The Ultimate Warrior was only in the WWF from 1987 to 1991 (and then a few appearances in later years), but during his time, he was a two-time WWF Intercontinental Heavyweight Champion and even claimed a victory in the WWF World Heavyweight Championship. The WWE hall-of-famer died at the age of 54.
Let's get rowdy.
Rowdy Roddy Piper was considered the biggest villain in WWF history (when he first began). Fans didn't like it when he broke Cyndi Lauper's gold record. However, all of the negative attention gave the WWF attention, and there is no such thing as bad press. In later years, he became the king of B movies, with such classics as "They Live" and "Hell Comes to Frogtown."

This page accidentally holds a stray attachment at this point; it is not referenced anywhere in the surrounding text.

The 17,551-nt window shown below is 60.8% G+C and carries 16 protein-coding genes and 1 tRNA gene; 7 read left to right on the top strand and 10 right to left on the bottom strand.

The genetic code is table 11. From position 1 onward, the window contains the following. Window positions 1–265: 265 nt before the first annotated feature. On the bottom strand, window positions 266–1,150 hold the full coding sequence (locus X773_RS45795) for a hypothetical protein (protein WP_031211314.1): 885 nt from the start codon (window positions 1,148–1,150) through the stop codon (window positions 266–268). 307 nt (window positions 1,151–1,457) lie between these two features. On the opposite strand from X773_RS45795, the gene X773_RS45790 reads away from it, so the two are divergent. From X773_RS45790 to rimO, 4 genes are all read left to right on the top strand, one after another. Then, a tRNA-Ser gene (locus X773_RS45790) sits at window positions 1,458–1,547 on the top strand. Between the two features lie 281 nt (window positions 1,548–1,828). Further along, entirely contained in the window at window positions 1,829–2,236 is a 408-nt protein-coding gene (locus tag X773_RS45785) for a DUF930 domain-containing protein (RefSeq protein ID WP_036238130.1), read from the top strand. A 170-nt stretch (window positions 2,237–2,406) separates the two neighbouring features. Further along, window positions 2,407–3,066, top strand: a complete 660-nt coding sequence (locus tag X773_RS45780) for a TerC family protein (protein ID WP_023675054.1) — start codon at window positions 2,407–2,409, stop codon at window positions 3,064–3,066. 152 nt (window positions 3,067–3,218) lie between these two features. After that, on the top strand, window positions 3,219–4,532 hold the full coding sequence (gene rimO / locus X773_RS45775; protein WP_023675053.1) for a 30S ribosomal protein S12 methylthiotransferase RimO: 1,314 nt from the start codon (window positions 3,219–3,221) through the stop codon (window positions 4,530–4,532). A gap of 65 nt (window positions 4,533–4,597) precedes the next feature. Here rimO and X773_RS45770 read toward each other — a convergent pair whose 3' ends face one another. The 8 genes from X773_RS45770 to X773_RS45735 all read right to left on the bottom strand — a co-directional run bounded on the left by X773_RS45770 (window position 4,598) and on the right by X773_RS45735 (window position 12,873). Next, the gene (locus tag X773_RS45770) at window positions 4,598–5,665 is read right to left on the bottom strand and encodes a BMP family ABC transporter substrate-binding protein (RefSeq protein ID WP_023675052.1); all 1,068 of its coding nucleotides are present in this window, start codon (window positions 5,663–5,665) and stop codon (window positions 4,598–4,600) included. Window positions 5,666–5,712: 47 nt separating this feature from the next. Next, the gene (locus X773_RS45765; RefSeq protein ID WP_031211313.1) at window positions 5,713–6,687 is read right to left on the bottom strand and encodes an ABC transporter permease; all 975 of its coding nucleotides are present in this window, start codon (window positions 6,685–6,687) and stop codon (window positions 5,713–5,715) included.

How magnificent was he?
Don Muraco held the Intercontinental Heavyweight Championship from 1981 to 1984. He was considered one of the best wrestlers of the '80s, and even held the first title of King of the Ring in 1985. Though he went by the name Magnificent Muraco most of his career, he did change it briefly to The Rock ... good thing that didn't stick (for Dwayne, anyway).
The biggest back
Everyone knows that Hulk Hogan is going to be on any wrestling list that pertains to the '80s. The man was the ultimate showman, and his wrestling career was no joke. He is the guy who body-slammed Andre the Giant. Of course, he was way into putting his face in front of the camera and showing off the size of his back, but we all loved watching him anyway.